After 18 years of negotiations, Russia won its bid for admission to the World Trade Organization on Friday. Its integration into the global trade body comes two decades after the collapse of the Soviet Union.

“This result of long and complex negotiation is favorable both for Russia and for all our future partners,” President Dmitri A. Medvedev said in a statement read to the Geneva conference by the first deputy prime minister, Igor I. Shuvalov.

Russia has six months to ratify its membership to become the WTO’s 154th member.

"The latest will be May," Shuvalov told Reuters at WTO's ministerial conference in Geneva, just after the WTO approved Russian’s bid for membership. "We need some time and we would like that process to be supported by the people."

WTO Benefits

Russia’s economy is valued at $1.9 trillion, and was the largest outside of the WTO. The accession will help lessen its dependence on energy exports that left the country’s economy seriously exposed to the oil price collapse in 2008.

Participation will promote Russia’s investments abroad by forming a more secure environment for foreign investors, who have complained of corruption, insecure property rights and weak rule of law, as well as aid in the expansion of Russian firms abroad.

"Better and improved allocation of resources within the country... from less competitive to more competitive industries" would be a major benefit to the country, Ivan Tchakarov, chief economist at Russian brokerage Renaissance Capital said to BBC.

Kirill Dmitriev, head of the Russian Direct Investment Fund, said that WTO membership could raise Russian growth by 10 per cent over the next five years and could help provide a solution to the European financial crisis.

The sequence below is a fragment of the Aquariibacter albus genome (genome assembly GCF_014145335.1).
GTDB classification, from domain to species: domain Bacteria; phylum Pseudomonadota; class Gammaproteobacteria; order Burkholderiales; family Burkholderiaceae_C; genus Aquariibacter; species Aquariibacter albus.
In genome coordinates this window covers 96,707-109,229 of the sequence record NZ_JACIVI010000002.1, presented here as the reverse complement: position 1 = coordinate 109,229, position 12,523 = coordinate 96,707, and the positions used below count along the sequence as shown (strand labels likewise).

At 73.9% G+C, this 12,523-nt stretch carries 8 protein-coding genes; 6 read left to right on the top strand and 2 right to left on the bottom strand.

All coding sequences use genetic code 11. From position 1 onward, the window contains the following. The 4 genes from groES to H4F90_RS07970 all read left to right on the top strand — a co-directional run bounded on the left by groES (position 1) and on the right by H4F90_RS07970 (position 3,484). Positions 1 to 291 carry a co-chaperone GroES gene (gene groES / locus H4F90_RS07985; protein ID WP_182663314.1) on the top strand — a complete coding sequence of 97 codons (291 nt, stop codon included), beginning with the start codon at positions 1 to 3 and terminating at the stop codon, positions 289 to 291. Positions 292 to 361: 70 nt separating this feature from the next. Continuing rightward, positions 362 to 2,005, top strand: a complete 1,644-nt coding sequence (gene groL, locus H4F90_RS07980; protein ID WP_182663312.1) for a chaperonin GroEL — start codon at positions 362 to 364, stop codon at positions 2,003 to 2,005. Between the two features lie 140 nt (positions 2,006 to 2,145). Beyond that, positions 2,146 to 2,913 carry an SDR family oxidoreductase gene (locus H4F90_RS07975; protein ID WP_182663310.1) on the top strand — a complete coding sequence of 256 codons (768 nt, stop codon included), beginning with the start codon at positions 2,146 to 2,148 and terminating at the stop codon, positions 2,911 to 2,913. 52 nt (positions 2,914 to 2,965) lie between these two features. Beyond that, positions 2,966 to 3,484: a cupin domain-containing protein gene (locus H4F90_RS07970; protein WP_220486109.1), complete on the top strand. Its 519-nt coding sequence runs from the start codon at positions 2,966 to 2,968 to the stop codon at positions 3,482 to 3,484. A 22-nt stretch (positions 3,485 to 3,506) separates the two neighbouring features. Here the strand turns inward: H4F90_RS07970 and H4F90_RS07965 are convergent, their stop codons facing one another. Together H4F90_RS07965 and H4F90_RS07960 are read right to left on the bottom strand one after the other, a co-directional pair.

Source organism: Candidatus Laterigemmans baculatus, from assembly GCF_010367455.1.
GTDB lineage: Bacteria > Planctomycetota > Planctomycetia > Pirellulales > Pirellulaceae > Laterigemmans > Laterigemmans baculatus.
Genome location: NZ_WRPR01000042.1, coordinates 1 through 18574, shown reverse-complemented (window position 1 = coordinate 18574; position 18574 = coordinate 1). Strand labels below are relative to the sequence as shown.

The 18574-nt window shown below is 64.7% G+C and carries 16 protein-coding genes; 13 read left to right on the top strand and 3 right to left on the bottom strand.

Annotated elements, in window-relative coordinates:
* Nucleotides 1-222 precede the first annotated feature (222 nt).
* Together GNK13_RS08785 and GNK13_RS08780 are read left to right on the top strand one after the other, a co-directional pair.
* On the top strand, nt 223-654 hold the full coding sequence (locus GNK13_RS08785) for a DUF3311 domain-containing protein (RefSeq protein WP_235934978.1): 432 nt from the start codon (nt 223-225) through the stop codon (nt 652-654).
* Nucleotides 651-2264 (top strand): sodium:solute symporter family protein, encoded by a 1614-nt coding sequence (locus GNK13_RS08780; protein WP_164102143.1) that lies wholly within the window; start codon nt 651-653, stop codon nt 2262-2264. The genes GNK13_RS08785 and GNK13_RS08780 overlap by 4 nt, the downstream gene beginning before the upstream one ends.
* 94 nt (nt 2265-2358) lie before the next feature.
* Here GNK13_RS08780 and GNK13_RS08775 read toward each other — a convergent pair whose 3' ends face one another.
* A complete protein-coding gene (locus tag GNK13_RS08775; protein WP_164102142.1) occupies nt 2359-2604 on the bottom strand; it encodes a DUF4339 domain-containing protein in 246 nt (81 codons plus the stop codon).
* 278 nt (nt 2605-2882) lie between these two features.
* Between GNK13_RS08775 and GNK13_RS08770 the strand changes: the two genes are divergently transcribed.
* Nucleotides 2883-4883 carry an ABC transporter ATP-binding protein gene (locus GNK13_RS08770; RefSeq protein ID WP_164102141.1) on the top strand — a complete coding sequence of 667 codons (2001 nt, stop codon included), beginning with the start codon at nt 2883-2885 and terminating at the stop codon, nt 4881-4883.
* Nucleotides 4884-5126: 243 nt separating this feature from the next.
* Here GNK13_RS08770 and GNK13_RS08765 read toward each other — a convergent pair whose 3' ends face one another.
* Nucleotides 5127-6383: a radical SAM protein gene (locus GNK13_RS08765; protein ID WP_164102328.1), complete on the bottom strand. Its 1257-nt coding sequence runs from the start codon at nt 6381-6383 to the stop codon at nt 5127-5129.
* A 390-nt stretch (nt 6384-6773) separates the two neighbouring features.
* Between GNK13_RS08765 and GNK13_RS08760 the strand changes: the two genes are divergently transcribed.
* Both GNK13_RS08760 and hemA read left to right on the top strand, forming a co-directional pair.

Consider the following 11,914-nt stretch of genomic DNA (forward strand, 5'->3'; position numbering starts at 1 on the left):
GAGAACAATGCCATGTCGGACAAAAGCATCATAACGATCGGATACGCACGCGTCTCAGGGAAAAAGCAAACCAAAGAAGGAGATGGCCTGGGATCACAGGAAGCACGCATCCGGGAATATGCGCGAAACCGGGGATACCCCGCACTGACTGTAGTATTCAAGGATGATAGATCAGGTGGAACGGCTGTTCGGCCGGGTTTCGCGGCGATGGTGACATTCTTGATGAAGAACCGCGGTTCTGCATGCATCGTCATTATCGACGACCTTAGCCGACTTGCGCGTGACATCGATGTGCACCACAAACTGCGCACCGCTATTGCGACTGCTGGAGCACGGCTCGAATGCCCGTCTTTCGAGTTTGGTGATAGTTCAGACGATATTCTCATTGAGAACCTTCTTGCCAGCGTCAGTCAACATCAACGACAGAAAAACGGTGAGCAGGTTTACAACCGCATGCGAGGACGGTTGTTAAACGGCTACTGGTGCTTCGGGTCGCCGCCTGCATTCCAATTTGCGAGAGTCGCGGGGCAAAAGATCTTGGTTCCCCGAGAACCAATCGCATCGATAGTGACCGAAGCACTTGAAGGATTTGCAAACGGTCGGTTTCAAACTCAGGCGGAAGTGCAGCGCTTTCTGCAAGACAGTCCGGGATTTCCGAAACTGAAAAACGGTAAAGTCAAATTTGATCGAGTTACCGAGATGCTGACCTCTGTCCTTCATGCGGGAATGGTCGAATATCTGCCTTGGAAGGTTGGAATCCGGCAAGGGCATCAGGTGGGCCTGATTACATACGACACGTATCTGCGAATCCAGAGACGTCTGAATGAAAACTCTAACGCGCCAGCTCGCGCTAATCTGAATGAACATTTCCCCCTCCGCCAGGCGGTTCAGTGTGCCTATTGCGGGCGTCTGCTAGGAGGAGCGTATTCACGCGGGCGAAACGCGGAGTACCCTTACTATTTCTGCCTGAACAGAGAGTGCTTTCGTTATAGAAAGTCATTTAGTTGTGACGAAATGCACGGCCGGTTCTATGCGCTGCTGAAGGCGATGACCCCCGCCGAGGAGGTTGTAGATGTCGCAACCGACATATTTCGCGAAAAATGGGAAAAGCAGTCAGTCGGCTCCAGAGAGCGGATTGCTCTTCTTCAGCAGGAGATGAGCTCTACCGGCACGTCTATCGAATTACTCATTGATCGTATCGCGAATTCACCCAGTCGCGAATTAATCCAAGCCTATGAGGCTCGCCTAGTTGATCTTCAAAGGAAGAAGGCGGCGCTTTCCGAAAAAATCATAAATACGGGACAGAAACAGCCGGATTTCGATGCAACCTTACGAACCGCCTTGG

“The way out of the European crisis is free trade and more cross-border investment,” Dmitreiv said to The Financial Times, calling the signing on Friday “a very important milestone”.

The WTO Director-General Pascal Lamy said that the accession of Russia to the WTO is a win-win deal, and that not only will it bolster the integration of the Russian Federation into the worldwide economy

“It will bring greater certainty and stability to business operators and trading partners. It is a contribution to the rule of trade law,” he said.

With Russia’s membership the WTO will cover 97 percent of world trade, and will propel the organization into greater universality in the coverage of global trade.

Path to Integration

In the past Russia’s negotiations have been a series of struggles. In 2009, negotiations were close to a result, but when Prime Minister Vladimir Putin launched a regional trade bloc with Kazakhstan and Belarus, it halted the accession process.

The negotiation only resumed in 2010 and achieved significant advancement when Russia finalized terms with the United States and the European Union.

To formally become a WTO member, Russia will have to commit to certain rules and regulations and agree to the demands from existing members.

The Russian government agreed that in the years following accession, it will slash tariffs, do away with industrial subsidies and allow foreign companies greater entry into its domestic market.

“In acceding to the WTO, Russia embraces a series of rules and commitments that are the foundation of an open, transparent and non-discriminatory global trading system. This system provides important guarantees for Russia and for the 153 other Members of our organization,” Lamy said in the conference.

Elvira Nabiullina, Russia’s Economic Development Minister said the country had been awaiting its accession “for a long time.”

“In these difficult times, risks of protectionism are looming on the horizon and Russia will contribute to combat protectionism as a WTO member,” Elvira Nabiullina, Russian Economic Development Minister said.

Despite Russia’s 18 years of struggles to be a part of the WTO, Nabiullina concluded that the accession was not a finish line but a starting point for Russia.